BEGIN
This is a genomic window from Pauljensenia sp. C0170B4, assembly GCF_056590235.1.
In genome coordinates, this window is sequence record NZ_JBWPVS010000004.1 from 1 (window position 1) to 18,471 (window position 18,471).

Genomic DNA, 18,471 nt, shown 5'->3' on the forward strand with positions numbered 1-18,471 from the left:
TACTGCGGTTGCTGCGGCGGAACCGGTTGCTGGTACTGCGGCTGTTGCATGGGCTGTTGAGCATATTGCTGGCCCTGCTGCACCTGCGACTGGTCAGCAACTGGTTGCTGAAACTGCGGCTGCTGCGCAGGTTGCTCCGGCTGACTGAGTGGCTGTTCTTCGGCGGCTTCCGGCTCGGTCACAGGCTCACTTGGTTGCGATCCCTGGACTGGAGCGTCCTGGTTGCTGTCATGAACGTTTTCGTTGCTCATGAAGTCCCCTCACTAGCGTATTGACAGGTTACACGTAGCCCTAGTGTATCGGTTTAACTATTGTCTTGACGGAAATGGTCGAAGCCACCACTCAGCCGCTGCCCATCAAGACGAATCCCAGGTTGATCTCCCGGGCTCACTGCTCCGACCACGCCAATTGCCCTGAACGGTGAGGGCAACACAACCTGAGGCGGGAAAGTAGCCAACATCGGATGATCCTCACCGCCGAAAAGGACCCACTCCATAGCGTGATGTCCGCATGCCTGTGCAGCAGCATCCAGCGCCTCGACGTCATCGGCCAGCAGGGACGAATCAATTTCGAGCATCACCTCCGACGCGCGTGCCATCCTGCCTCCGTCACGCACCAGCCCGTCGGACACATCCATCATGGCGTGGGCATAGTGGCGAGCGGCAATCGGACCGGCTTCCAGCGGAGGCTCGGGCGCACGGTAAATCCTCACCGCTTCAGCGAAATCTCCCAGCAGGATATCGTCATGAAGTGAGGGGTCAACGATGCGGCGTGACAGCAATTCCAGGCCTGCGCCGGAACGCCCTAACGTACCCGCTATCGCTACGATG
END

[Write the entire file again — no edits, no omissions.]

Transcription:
This is a genomic window from Pauljensenia sp. C0170B4, assembly GCF_056590235.1.
In genome coordinates, this window is sequence record NZ_JBWPVS010000004.1 from 1 (window position 1) to 18,471 (window position 18,471).

Genomic DNA, 18,471 nt, shown 5'->3' on the forward strand with positions numbered 1-18,471 from the left:
TACTGCGGTTGCTGCGGCGGAACCGGTTGCTGGTACTGCGGCTGTTGCATGGGCTGTTGAGCATATTGCTGGCCCTGCTGCACCTGCGACTGGTCAGCAACTGGTTGCTGAAACTGCGGCTGCTGCGCAGGTTGCTCCGGCTGACTGAGTGGCTGTTCTTCGGCGGCTTCCGGCTCGGTCACAGGCTCACTTGGTTGCGATCCCTGGACTGGAGCGTCCTGGTTGCTGTCATGAACGTTTTCGTTGCTCATGAAGTCCCCTCACTAGCGTATTGACAGGTTACACGTAGCCCTAGTGTATCGGTTTAACTATTGTCTTGACGGAAATGGTCGAAGCCACCACTCAGCCGCTGCCCATCAAGACGAATCCCAGGTTGATCTCCCGGGCTCACTGCTCCGACCACGCCAATTGCCCTGAACGGTGAGGGCAACACAACCTGAGGCGGGAAAGTAGCCAACATCGGATGATCCTCACCGCCGAAAAGGACCCACTCCATAGCGTGATGTCCGCATGCCTGTGCAGCAGCATCCAGCGCCTCGACGTCATCGGCCAGCAGGGACGAATCAATTTCGAGCATCACCTCCGACGCGCGTGCCATCCTGCCTCCGTCACGCACCAGCCCGTCGGACACATCCATCATGGCGTGGGCATAGTGGCGAGCGGCAATCGGACCGGCTTCCAGCGGAGGCTCGGGCGCACGGTAAATCCTCACCGCTTCAGCGAAATCTCCCAGCAGGATATCGTCATGAAGTGAGGGGTCAACGATGCGGCGTGACAGCAATTCCAGGCCTGCGCCGGAACGCCCTAACGTACCCGCTATCGCTACGATG